One of this pedal’s main features is that it has a special type of buffered bypass switching rather than true bypass. The type of buffered bypass in the Il Torino uses a Class A Low Impedance Output Driver to maintain natural tonal warmth when using long signal chains. You can’t prevent that kind of signal loss with true bypass.


What type of player will be most interested in this pedal?

Carlo: Players of any style, from blues to hard rock and even fusion, will find this pedal very useful for both their overdrive and boost needs. Especially those who like the sound of handmade boutique amps and like to customize their tone.


What’s the best way to use this pedal? Any particular guitar (humbucker vs. single-coil) and amp combination?

Carlo: The Il Torino is best used with an amp that is just breaking up. It is a subtle overdrive that doesn’t distort basic sound of your guitar, so you’ll still be able to recognize your own tone. As far as specific amps, the Plexy, JCM800, and Blackface-based circuits are the best for this pedal rather than hi-gain amps. I prefer humbucker pickups for the OD mode. It sounds great with single coils, too, but players may want to roll off the treble to balance out the tone.




The Il Torino Overdrive, as with all MXR Custom Shop pedals, is available now from an exclusive network of Custom Shop Dealers. See our MXR Custom Shop page for a list of dealers near you. Want to see it in action? Check this out:




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Category: MXR



So you’ve managed to yank the Velcro off the bottom of your pedal, but it left behind a gunky residue. Fear not—it’s fairly easy to remove. We’ll show you.


Today, our guinea pig is an MXR Custom Shop Phase 99 with little splotches of mild gunkiness in all four corners of the bottom plate.





First step: get yourself a bottle of Goo Gone. You can find this stuff at most hardware stores, and even some grocery stores carry it.





Once you have a bottle, dab some Goo Gone onto a cloth. Pressing firmly, rub the Goo Gone moistened cloth on the pedal’s gunk. It won’t be long before the surface is clean—repeat as necessary until it is gone.




And there you have it. Gunk-free Phase 99. Make sure to wipe the surface clean with soap and water afterward, and make sure to follow all of Goo Gone’s safety precautions.




Dunlop Strings are carefully crafted at our own built-from-the-ground-up factory in Benicia, California. They break in fast and tune up quickly, and they hold their “sweet spot” for a long time. Just put on a fresh set, tune up, and play. With innovative wrapping techniques and custom core-to-wrap ratios, we’re moving guitar strings forward and empowering you, the player.



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Category: MXR, Tech Tips, Tip of the Week


So you’ve spent some time with a standard GCB95 Cry Baby Wah, getting a feel for how its sweep works and how to season up your licks with it. You’re ready to step up your wah game, to branch out and explore different tonal possibilities. Can’t figure out where to begin your search? Worry not! We put this cheat sheet together to help you choose your next Cry Baby Wah.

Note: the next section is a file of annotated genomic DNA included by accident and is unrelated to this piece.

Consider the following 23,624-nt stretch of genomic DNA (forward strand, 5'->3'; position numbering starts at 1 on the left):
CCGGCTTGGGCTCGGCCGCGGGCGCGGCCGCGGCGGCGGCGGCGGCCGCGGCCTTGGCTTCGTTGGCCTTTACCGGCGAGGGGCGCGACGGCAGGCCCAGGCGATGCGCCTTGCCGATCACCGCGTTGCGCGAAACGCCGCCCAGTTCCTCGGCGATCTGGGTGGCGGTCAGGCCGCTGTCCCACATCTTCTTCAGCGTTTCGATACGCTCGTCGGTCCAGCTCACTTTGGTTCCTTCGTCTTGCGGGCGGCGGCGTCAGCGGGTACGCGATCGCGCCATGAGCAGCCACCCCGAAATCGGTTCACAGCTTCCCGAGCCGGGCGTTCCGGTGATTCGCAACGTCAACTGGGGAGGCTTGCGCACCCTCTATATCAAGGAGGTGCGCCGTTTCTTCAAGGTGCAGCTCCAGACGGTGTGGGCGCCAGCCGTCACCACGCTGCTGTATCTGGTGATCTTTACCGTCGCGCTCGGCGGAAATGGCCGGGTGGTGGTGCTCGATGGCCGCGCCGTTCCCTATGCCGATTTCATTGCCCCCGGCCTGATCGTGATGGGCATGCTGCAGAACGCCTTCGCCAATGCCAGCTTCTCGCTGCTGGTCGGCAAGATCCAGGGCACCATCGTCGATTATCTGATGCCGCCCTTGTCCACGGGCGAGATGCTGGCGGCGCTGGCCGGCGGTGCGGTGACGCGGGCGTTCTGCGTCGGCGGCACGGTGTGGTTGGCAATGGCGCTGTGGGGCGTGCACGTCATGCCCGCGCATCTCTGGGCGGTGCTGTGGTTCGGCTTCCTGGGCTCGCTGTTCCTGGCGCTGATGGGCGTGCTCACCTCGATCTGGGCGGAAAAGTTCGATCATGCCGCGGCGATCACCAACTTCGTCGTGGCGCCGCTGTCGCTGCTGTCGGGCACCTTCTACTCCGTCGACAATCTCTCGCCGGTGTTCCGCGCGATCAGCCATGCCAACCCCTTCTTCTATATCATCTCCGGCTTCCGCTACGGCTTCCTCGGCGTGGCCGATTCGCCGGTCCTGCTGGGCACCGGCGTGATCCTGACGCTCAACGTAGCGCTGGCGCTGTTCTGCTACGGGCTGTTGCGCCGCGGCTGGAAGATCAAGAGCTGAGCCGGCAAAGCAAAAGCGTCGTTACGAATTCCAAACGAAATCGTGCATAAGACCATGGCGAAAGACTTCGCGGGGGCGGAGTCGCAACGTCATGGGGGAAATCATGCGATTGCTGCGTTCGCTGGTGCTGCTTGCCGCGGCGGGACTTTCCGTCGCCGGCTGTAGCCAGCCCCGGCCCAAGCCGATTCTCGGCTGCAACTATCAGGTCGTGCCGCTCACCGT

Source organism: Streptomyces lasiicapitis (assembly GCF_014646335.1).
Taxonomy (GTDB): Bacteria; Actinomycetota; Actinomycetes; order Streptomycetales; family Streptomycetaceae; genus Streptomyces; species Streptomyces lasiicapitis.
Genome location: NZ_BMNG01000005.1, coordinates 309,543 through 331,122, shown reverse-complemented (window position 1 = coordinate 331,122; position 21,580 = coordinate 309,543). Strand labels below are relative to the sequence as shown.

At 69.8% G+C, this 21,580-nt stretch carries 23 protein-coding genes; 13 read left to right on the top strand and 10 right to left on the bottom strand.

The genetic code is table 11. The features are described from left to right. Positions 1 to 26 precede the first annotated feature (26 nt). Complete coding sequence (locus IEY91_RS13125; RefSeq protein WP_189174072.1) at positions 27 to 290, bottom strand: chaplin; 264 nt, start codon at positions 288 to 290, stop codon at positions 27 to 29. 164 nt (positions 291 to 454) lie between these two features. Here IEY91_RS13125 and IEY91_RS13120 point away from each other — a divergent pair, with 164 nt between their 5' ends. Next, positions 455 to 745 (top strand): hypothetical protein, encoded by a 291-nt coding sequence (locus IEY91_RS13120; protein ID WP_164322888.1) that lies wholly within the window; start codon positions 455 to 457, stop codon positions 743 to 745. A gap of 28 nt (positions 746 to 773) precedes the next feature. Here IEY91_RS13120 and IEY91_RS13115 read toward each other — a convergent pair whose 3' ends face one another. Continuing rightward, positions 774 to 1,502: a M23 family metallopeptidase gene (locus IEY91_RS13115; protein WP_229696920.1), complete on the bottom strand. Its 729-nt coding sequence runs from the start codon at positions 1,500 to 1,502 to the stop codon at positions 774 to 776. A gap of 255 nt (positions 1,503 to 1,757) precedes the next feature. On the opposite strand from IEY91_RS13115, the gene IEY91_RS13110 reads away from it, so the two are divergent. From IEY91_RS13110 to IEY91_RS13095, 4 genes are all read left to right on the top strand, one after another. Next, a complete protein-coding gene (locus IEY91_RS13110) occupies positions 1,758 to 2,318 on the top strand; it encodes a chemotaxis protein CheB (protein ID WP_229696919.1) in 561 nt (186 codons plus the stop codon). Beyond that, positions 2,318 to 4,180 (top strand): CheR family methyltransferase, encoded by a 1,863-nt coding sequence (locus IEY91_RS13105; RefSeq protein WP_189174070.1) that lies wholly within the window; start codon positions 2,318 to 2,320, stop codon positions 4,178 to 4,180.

This guide is broken down by musical genre/style. It’s meant to be a general overview and a starting point—your personal tastes and playing style will—and should always be—the deciding factor. Take a look.


Classic Rock

Cry Baby Classic Wah: This wah—equipped with the same Fasel inductor used in the original Italian-made Cry Baby pedals—has a sweet midrange voice that is perfect for old school rock. A classic pedal for classic sounds!


Vintage Hard Rock

Jimi Hendrix Signature Wah: Overall voicing is dark, meaty, and focused. Perfect for gnarly distorted leads.

Joe Bonamassa Signature Cry Baby Wah: This one has a bit of growl to the tone, which works well driven through a moderate gain tube amp.


Modern Hard Rock

Jerry Cantrell Signature Cry Baby Wah: Very expressive and very throaty. A knob on the side allows you to lower the frequency of the toe-down position, which allows for a lot of tone/response versatility.

535Q Cry Baby Multi-Wah: This is the Swiss Army Knife of wahs. Adjustable Q, selectable heel/toe voicing, output boost—the 535Q is perfect for players who like to tweak and tailor their sound from rig to rig and song to song.


Blues and Blues Rock

Buddy Guy Signature Cry Baby Wah: Smooth, warm, and voiced like a bell.

Clyde McCoy by Cry Baby Wah: This our tribute to the very first wah pedal—super throaty and super expressive thanks to its Halo inductor. Sounds just as great with vintage hard rock as it is with blues and blues rock.



Dimebag Signature Cry Baby Wah: This is actually our most versatile wah pedal—6-position heel/toe voicing selector, adjustable Q, boost level trim, toe down voicing trim, stereo outs. You can sculpt your tone into downright nastiness when using hi gain amps.

Zakk Wylde Signature Cry Baby Wah: Voiced around the lower mids to better complement a downtuned set up, and it pairs well with high gain rig.


Wild Cards

MC404 CAE Wah: This wah is great if you want to go back and forth betweeen vintage and modern sounds, which is ideal for those of you who play in cover bands. It has two different Fasel inductors and a great built-in boost.

105Q Cry Baby Bass Wah: This one has the deepest and broadest range. It doesn’t use an inductor like most wahs. Instead, it’s voiced more like a classic envelope filter, which can get very heavy!


Which Cry Baby Wah do you use? Are you planning on changing it up? Let us know in the comments section below!



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Category: Cry Baby

Dunlop Strings are carefully crafted at our own built-from-the-ground-up factory in Benicia, California. They break in fast and tune up quickly, and they hold their “sweet spot” for a long time. Just put on a fresh set, tune up, and play. With innovative wrapping techniques and custom core-to-wrap ratios, we’re moving guitar strings forward and empowering you, the player.